By the way, I was a good girl. Shocker, I know. I don’t think I ever wrote any graffiti anywhere. I wanted to be obedient, but I was also questioning the whole time. For example, I grew up in a church denomination that said, No drinking, No dancing, and No cussing. Real life Footloose. However, when I learned to read, the church’s covenant was posted on the wall, and I read to see where it said drinking wasn’t allowed. It wasn’t on there. I wondered where that rule came from. I still didn’t drink until I was legally allowed to, except for a sip here or there. (See – not that bad, still mostly good.)
In the Bible, there are lists of things that are good and bad. We most often hear of the bad things, the things we aren’t supposed to do. The Ten Commandments are written in negative form – “Thou shalt not . . .” There are many things listed in the Old and New Testament as examples of sinful, wicked, or evil behaviors. For example, just a bit earlier in Galatians we read,
“The acts of the flesh are obvious: sexual immorality, impurity, and debauchery; idolatry and sorcery; hatred, discord, jealousy, and rage; rivalries, divisions, factions, and envy; drunkenness, orgies, and the like. I warn you, as I did before, that those who practice such things will not inherit the kingdom of God” Galatians 5: 19 – 21 (BSB).
Furthermore, we have Jesus telling us even our thoughts are evil.
“But the things that come out of the mouth come from the heart, and these things defile a man. For out of the heart come evil thoughts, murder, adultery, sexual immorality, theft, false testimony, and slander.” Matthew 15: 18 – 19 (BSB)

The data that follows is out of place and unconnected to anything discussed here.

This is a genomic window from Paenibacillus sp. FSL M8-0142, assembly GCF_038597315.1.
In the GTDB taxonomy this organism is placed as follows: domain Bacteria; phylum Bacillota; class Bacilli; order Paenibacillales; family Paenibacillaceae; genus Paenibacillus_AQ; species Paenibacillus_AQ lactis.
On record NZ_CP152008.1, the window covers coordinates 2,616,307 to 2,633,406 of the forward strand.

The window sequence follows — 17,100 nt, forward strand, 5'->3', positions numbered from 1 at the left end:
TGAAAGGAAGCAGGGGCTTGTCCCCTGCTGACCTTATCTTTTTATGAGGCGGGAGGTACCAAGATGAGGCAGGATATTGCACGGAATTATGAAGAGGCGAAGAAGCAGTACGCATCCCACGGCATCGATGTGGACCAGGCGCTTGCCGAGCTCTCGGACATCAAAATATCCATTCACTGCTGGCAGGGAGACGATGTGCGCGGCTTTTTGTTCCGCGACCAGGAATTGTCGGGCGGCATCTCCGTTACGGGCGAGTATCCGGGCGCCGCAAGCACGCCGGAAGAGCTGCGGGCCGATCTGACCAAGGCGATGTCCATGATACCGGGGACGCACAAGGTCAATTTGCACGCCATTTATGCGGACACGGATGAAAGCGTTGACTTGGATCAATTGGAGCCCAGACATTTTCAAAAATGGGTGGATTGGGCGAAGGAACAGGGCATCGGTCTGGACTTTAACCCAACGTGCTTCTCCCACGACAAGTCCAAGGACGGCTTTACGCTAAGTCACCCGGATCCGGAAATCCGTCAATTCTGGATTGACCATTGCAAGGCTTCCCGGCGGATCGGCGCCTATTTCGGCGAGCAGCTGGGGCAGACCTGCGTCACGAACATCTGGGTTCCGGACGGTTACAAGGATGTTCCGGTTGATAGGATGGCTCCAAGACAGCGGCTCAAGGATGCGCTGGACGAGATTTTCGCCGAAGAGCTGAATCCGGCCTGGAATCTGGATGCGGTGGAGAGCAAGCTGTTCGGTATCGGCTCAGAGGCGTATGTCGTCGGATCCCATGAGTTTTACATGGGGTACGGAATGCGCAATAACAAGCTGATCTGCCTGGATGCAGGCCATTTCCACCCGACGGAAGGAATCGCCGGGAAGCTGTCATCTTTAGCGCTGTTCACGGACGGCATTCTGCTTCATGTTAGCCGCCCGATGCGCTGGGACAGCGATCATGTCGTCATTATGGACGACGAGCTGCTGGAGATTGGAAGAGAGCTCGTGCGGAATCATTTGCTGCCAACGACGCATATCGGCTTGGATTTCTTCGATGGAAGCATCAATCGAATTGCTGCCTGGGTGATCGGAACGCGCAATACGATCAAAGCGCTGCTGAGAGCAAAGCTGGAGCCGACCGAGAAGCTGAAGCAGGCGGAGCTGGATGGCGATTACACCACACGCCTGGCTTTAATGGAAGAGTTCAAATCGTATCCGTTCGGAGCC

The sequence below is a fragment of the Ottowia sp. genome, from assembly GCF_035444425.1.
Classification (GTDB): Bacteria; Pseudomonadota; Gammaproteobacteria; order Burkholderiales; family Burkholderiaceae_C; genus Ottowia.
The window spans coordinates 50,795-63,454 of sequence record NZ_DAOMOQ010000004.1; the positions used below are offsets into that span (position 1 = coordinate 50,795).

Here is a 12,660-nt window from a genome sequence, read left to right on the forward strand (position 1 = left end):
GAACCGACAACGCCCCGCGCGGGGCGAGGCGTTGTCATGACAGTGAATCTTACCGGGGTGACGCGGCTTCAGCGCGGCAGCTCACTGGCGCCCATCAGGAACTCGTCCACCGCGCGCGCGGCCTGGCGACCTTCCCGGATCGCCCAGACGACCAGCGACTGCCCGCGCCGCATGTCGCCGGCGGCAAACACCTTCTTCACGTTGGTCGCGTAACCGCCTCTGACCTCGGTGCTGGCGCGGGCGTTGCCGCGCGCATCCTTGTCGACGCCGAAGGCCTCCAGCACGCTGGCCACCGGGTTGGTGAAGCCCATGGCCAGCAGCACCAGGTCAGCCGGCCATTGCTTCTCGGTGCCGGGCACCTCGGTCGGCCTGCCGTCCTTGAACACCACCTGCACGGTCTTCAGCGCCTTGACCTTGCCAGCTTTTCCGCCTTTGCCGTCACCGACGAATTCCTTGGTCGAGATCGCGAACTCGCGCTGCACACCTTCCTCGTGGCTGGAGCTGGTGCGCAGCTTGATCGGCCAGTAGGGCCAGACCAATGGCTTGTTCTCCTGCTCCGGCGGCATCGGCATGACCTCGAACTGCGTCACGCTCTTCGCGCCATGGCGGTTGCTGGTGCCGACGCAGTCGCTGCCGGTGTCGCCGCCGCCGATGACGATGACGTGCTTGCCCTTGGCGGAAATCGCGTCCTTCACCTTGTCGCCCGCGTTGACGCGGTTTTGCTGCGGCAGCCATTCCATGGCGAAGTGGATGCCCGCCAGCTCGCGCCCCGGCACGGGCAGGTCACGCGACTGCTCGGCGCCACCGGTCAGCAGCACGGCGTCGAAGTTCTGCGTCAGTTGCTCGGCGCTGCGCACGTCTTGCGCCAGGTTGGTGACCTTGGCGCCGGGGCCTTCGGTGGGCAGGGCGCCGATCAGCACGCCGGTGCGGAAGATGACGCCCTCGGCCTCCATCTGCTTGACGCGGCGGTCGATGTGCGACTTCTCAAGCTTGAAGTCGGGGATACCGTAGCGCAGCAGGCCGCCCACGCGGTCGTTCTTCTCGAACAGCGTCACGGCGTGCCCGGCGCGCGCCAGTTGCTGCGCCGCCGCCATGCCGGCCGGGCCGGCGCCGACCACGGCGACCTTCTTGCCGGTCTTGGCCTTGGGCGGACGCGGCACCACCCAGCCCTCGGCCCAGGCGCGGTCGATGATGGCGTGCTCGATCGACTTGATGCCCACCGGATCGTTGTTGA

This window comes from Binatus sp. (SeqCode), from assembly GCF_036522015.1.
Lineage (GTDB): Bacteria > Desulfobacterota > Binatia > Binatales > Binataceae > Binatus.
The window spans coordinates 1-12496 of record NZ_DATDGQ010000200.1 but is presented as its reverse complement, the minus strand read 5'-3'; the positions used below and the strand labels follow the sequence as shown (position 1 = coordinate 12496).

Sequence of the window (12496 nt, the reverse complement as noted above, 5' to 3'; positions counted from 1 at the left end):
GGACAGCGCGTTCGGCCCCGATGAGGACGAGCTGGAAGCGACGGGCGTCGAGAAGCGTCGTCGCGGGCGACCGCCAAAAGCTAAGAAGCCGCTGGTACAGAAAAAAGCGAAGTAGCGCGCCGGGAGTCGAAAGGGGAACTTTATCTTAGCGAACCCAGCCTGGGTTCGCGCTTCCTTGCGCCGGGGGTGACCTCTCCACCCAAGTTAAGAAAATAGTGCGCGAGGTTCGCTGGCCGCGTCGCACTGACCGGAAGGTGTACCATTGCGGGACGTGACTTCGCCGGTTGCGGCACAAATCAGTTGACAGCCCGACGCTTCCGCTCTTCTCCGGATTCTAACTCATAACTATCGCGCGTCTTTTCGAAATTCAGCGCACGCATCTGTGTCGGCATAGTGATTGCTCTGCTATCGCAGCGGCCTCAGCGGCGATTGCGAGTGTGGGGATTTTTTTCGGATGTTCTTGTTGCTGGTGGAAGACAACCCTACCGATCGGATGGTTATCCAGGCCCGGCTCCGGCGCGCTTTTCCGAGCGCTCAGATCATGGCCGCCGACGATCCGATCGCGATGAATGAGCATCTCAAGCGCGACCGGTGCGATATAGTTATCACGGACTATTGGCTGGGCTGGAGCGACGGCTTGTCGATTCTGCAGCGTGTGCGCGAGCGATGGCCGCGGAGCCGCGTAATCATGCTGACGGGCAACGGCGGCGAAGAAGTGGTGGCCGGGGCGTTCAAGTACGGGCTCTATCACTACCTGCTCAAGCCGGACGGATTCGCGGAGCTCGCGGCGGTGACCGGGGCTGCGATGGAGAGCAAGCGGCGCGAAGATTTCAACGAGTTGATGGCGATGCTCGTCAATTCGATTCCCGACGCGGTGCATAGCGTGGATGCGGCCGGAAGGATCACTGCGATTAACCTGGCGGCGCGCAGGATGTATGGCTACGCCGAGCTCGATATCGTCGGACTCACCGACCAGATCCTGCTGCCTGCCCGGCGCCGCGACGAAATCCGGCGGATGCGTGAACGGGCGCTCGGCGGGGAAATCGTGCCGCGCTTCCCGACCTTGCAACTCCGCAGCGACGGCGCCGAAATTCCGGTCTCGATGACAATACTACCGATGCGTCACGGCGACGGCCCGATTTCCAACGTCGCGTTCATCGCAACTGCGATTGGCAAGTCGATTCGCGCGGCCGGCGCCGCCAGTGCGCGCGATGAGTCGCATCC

If our thoughts, even the ones that pop up uninvited, are considered bad, how can we ever display goodness? How can we be good? We know we can’t, so we justify our thoughts and actions by saying things like, “if it doesn’t hurt anyone else,” or “he/she deserved it,” or “no one knows, so it doesn’t matter.”
But God knows. He’s the only one who does know our hearts.
“A person may think their own ways are right, but the LORD weighs the heart” Proverbs 21:2 (NIV).
When you read the whole of Galatians, even if it’s just chapter five, you will find that Paul is comparing the natural inclinations of people without God with those who have the Spirit of God guiding them. The virtues listed are the natural good things of God. Without Him, without His grace, we will continually fall short. And He knows how much we need His Grace, even if we don’t recognize the need ourselves.
“For God loved the world so much that he gave his only Son, so that everyone who believes in him may not die but have eternal life. For God did not send his Son into the world to be its judge, but to be its savior” John 3: 16 – 17 (GNT).
Sometimes we use the scaled list of good to evil to help us feel better about ourselves. Some of us who have received God’s grace, forget how much we still need it – EVERY SINGLE DAY. This can lead us to arrogant thinking that we are just naturally good and deserve the gift of grace over others. We twist the good and precious gift of grace as if we earned it, using it against others who we think are messed up more than ourselves.
Friends, we have all done or thought something bad, and we all need the gift of grace. And those of us who have experienced that precious, amazing gift of grace, need to remember to share it with others. To not hold it like a secret possession that is rare and reserved for only for a few.